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Leveraging structure for learning robot control and reactive planning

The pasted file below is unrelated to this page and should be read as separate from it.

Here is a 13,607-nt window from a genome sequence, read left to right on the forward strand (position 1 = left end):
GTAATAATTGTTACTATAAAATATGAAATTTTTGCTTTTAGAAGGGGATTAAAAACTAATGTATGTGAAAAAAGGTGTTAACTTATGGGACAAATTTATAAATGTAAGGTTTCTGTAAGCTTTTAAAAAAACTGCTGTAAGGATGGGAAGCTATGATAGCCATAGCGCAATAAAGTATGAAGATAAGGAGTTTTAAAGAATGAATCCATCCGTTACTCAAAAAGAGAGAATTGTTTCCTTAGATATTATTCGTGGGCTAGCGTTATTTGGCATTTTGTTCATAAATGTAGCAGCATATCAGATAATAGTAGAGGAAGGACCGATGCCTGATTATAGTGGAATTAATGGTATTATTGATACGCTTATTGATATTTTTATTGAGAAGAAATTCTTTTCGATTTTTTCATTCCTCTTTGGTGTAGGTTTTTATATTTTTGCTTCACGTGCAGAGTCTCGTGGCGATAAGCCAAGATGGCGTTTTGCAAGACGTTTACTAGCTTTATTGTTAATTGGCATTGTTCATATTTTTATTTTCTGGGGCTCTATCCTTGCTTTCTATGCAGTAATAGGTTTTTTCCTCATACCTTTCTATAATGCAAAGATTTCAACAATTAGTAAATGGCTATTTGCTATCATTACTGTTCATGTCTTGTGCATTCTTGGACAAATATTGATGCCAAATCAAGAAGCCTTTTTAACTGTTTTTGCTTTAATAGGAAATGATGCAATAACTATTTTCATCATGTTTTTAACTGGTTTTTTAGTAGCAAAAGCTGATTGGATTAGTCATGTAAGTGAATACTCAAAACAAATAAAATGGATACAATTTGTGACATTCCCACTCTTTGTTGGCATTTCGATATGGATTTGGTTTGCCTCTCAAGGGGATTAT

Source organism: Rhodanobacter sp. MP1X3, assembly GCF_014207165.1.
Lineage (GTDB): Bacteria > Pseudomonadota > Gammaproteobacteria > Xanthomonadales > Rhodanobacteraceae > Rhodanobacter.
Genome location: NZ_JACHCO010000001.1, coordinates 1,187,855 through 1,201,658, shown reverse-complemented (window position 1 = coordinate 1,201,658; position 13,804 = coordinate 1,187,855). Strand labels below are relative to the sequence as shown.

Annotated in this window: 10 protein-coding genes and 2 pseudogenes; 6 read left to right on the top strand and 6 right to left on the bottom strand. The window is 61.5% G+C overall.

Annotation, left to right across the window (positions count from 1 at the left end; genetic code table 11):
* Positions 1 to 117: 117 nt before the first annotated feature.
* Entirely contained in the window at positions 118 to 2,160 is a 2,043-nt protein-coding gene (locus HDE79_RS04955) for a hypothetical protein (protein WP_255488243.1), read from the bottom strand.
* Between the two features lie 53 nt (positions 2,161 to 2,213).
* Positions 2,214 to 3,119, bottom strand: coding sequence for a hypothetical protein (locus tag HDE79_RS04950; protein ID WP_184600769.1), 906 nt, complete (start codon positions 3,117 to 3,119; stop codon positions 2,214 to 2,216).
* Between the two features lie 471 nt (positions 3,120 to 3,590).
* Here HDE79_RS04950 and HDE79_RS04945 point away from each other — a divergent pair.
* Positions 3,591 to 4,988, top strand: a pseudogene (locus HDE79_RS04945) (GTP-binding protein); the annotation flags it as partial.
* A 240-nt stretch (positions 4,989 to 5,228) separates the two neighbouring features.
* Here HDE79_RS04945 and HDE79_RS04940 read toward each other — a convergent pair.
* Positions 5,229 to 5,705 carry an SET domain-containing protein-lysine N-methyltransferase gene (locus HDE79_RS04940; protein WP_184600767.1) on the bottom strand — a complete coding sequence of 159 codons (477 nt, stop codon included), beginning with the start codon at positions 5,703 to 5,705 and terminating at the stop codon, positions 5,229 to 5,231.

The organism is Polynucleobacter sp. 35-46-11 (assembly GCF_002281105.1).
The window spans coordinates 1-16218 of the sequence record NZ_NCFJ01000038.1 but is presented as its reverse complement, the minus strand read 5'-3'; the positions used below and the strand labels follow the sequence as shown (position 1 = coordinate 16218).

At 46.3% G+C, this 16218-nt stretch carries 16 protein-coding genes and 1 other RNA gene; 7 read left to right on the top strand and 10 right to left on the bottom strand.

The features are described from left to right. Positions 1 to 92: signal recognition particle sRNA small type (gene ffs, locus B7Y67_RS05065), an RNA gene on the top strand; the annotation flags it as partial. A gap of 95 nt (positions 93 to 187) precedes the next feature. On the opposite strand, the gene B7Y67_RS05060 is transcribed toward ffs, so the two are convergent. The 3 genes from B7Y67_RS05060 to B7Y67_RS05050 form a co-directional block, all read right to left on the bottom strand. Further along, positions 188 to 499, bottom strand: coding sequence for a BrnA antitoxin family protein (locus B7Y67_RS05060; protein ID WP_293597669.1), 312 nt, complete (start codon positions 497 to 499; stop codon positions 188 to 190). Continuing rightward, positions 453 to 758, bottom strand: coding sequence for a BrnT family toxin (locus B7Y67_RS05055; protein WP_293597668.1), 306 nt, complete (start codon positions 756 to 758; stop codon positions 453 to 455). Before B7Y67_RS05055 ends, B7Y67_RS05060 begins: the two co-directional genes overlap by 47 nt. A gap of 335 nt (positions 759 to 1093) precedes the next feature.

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Leveraging structure for learning robot control and reactive planning